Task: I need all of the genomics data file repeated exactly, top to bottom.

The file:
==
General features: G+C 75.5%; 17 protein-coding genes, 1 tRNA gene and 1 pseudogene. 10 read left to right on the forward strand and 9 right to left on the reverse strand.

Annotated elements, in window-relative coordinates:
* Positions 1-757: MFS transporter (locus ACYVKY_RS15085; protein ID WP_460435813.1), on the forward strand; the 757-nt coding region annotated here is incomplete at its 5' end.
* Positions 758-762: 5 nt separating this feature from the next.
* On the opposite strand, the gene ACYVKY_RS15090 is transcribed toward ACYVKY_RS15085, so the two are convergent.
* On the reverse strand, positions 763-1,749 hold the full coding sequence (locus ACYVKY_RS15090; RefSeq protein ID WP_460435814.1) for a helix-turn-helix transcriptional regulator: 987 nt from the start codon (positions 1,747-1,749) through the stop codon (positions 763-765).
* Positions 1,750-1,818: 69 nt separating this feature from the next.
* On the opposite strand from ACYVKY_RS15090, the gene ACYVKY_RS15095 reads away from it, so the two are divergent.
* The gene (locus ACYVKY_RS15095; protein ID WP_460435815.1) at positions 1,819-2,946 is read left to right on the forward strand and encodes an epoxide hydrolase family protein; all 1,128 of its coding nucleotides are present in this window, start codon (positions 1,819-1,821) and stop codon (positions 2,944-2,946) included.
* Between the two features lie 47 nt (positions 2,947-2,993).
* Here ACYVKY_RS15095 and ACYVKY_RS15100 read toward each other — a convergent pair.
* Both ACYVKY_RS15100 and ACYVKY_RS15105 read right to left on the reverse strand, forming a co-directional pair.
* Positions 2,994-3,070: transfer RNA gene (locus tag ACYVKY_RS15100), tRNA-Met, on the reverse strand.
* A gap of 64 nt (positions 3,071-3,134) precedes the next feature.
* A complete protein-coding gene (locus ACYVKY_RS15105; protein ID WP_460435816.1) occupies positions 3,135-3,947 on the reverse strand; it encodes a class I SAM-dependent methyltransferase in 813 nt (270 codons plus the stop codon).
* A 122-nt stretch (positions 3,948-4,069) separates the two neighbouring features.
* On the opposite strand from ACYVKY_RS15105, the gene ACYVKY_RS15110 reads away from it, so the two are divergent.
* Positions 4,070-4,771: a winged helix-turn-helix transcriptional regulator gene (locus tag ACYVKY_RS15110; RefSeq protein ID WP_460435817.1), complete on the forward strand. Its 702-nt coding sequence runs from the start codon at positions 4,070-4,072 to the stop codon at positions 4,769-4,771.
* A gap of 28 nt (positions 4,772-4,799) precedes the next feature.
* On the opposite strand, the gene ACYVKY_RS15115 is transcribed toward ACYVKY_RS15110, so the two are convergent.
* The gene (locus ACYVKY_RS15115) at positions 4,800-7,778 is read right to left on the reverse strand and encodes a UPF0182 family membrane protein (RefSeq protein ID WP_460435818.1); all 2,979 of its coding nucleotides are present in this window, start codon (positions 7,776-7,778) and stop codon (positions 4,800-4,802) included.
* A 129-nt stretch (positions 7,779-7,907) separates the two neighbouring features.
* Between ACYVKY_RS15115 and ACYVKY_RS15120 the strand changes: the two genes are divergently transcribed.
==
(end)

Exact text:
General features: G+C 75.5%; 17 protein-coding genes, 1 tRNA gene and 1 pseudogene. 10 read left to right on the forward strand and 9 right to left on the reverse strand.

Annotated elements, in window-relative coordinates:
* Positions 1-757: MFS transporter (locus ACYVKY_RS15085; protein ID WP_460435813.1), on the forward strand; the 757-nt coding region annotated here is incomplete at its 5' end.
* Positions 758-762: 5 nt separating this feature from the next.
* On the opposite strand, the gene ACYVKY_RS15090 is transcribed toward ACYVKY_RS15085, so the two are convergent.
* On the reverse strand, positions 763-1,749 hold the full coding sequence (locus ACYVKY_RS15090; RefSeq protein ID WP_460435814.1) for a helix-turn-helix transcriptional regulator: 987 nt from the start codon (positions 1,747-1,749) through the stop codon (positions 763-765).
* Positions 1,750-1,818: 69 nt separating this feature from the next.
* On the opposite strand from ACYVKY_RS15090, the gene ACYVKY_RS15095 reads away from it, so the two are divergent.
* The gene (locus ACYVKY_RS15095; protein ID WP_460435815.1) at positions 1,819-2,946 is read left to right on the forward strand and encodes an epoxide hydrolase family protein; all 1,128 of its coding nucleotides are present in this window, start codon (positions 1,819-1,821) and stop codon (positions 2,944-2,946) included.
* Between the two features lie 47 nt (positions 2,947-2,993).
* Here ACYVKY_RS15095 and ACYVKY_RS15100 read toward each other — a convergent pair.
* Both ACYVKY_RS15100 and ACYVKY_RS15105 read right to left on the reverse strand, forming a co-directional pair.
* Positions 2,994-3,070: transfer RNA gene (locus tag ACYVKY_RS15100), tRNA-Met, on the reverse strand.
* A gap of 64 nt (positions 3,071-3,134) precedes the next feature.
* A complete protein-coding gene (locus ACYVKY_RS15105; protein ID WP_460435816.1) occupies positions 3,135-3,947 on the reverse strand; it encodes a class I SAM-dependent methyltransferase in 813 nt (270 codons plus the stop codon).
* A 122-nt stretch (positions 3,948-4,069) separates the two neighbouring features.
* On the opposite strand from ACYVKY_RS15105, the gene ACYVKY_RS15110 reads away from it, so the two are divergent.
* Positions 4,070-4,771: a winged helix-turn-helix transcriptional regulator gene (locus tag ACYVKY_RS15110; RefSeq protein ID WP_460435817.1), complete on the forward strand. Its 702-nt coding sequence runs from the start codon at positions 4,070-4,072 to the stop codon at positions 4,769-4,771.
* A gap of 28 nt (positions 4,772-4,799) precedes the next feature.
* On the opposite strand, the gene ACYVKY_RS15115 is transcribed toward ACYVKY_RS15110, so the two are convergent.
* The gene (locus ACYVKY_RS15115) at positions 4,800-7,778 is read right to left on the reverse strand and encodes a UPF0182 family membrane protein (RefSeq protein ID WP_460435818.1); all 2,979 of its coding nucleotides are present in this window, start codon (positions 7,776-7,778) and stop codon (positions 4,800-4,802) included.
* A 129-nt stretch (positions 7,779-7,907) separates the two neighbouring features.
* Between ACYVKY_RS15115 and ACYVKY_RS15120 the strand changes: the two genes are divergently transcribed.